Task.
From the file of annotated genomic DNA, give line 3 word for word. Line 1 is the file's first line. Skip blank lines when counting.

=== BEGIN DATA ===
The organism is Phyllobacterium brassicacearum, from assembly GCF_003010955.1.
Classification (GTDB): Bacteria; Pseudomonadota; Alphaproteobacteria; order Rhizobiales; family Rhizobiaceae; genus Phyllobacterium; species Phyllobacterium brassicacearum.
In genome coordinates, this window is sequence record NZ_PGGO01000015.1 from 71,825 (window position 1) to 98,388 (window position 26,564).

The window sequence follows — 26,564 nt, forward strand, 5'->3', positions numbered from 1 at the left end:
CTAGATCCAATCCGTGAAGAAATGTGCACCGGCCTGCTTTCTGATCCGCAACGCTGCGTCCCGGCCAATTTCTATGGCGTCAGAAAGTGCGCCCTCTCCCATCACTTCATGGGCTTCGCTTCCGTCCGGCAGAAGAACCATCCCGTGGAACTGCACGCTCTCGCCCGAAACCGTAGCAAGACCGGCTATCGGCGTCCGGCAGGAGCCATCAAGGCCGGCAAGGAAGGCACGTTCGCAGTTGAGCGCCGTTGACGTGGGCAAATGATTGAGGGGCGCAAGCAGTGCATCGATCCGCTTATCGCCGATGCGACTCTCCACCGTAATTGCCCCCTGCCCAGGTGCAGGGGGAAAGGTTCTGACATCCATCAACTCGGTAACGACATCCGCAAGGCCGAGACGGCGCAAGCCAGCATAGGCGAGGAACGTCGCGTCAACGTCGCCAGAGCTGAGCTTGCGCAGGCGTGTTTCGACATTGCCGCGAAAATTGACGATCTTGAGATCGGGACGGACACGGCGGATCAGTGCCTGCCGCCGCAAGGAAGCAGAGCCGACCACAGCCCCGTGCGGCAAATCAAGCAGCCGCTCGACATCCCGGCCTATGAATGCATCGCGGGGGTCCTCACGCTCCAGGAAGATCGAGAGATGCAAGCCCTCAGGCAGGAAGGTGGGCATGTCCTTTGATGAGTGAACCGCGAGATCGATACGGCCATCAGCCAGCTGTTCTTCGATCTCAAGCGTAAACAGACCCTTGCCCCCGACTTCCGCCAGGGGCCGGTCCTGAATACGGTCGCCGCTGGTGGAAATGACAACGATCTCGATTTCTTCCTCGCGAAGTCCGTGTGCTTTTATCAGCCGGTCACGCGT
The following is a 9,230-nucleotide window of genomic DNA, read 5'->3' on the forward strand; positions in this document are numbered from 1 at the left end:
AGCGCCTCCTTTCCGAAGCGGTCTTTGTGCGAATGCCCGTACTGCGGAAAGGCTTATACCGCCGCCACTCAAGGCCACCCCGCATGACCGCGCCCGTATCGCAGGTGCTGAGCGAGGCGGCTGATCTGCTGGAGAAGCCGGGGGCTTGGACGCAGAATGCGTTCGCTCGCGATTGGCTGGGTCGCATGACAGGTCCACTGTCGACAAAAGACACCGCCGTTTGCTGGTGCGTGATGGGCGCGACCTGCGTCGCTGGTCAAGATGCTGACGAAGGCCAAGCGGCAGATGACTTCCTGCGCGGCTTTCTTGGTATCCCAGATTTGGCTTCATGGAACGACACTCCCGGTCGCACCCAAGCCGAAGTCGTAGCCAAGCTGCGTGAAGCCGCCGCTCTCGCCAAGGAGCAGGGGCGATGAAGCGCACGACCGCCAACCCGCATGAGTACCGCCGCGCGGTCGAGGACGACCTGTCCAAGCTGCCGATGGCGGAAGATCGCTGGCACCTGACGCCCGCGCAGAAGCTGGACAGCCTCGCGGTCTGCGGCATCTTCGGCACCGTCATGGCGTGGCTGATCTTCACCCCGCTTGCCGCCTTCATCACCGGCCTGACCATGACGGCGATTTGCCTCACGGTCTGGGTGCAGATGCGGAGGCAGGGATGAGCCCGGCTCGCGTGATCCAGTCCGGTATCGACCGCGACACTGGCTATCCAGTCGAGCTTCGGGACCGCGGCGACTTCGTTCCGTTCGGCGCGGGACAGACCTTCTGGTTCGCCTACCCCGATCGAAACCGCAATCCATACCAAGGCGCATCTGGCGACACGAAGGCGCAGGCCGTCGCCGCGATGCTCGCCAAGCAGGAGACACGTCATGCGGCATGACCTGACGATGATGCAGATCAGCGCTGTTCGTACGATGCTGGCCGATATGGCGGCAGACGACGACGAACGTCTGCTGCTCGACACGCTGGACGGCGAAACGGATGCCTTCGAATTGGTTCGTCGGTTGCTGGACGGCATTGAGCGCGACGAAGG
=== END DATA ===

In genome coordinates, this window is sequence record NZ_PGGO01000015.1 from 71,825 (window position 1) to 98,388 (window position 26,564).